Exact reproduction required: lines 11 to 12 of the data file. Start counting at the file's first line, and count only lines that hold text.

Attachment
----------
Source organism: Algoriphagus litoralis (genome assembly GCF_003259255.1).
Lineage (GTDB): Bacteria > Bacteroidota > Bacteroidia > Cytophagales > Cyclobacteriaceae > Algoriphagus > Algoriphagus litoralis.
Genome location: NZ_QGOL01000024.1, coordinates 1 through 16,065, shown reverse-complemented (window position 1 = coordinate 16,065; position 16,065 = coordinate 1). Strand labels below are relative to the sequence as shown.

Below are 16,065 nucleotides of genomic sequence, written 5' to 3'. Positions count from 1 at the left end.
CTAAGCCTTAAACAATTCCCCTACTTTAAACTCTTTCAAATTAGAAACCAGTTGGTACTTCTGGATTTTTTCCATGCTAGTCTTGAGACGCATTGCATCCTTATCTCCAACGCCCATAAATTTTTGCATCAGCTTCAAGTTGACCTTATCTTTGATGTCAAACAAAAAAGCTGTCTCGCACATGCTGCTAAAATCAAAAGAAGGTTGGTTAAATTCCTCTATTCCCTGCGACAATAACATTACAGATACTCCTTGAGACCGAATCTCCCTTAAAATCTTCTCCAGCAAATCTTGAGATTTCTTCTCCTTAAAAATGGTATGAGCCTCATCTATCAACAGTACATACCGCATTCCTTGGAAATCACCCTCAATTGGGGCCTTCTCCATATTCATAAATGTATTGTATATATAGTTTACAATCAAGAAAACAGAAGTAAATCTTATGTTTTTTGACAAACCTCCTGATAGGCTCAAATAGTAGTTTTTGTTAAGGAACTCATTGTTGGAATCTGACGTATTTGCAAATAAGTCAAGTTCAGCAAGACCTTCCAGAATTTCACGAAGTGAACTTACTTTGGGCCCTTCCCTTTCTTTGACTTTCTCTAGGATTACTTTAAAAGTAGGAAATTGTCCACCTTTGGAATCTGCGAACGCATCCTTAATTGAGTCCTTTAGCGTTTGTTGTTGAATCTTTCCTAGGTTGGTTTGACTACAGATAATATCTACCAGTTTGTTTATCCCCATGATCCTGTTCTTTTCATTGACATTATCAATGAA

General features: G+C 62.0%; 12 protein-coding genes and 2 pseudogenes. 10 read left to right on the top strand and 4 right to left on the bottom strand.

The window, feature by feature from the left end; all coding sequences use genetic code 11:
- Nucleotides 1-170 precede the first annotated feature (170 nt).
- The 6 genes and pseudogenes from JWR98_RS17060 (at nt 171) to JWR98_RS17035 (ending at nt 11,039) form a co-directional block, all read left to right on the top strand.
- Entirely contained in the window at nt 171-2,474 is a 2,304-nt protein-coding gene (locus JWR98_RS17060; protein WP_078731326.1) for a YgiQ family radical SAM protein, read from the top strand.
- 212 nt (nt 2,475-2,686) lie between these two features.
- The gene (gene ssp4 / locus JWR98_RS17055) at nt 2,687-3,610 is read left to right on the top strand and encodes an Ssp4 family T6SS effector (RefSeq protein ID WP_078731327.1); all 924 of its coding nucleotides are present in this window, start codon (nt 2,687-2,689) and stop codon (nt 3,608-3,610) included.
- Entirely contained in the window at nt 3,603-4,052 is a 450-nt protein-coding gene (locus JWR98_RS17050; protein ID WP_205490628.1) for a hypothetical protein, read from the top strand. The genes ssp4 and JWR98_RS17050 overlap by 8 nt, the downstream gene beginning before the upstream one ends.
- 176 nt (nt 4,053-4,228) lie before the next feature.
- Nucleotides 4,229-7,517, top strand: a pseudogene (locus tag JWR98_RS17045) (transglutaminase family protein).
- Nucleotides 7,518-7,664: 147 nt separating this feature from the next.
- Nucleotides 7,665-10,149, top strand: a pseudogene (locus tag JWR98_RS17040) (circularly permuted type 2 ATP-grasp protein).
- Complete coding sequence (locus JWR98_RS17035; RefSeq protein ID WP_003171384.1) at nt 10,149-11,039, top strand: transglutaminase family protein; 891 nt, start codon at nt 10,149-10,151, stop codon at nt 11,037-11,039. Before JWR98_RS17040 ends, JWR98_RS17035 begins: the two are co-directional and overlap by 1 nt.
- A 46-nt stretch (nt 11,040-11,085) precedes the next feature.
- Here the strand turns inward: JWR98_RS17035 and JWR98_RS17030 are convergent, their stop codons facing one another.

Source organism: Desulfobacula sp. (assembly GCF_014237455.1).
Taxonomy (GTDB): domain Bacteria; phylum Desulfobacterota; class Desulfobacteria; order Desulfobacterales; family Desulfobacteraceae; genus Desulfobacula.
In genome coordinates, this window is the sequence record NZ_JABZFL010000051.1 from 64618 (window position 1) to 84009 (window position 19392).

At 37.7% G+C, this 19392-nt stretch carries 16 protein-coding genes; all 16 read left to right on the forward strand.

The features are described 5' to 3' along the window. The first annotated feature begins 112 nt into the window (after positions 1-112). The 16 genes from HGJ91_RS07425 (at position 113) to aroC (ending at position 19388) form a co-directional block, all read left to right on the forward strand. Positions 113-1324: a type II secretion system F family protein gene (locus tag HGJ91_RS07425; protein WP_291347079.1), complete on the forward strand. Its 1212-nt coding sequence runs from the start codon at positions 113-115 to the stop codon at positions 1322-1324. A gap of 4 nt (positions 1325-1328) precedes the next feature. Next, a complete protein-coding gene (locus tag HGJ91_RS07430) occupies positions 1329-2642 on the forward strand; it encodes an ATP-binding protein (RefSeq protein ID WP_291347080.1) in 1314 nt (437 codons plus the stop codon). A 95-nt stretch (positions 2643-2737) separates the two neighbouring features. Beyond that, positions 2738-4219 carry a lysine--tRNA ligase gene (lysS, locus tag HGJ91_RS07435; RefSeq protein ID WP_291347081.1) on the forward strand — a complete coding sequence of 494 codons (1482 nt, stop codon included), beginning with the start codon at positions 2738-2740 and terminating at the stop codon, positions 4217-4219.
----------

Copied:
- 212 nt (nt 2,475-2,686) lie between these two features.
- The gene (gene ssp4 / locus JWR98_RS17055) at nt 2,687-3,610 is read left to right on the top strand and encodes an Ssp4 family T6SS effector (RefSeq protein ID WP_078731327.1); all 924 of its coding nucleotides are present in this window, start codon (nt 2,687-2,689) and stop codon (nt 3,608-3,610) included.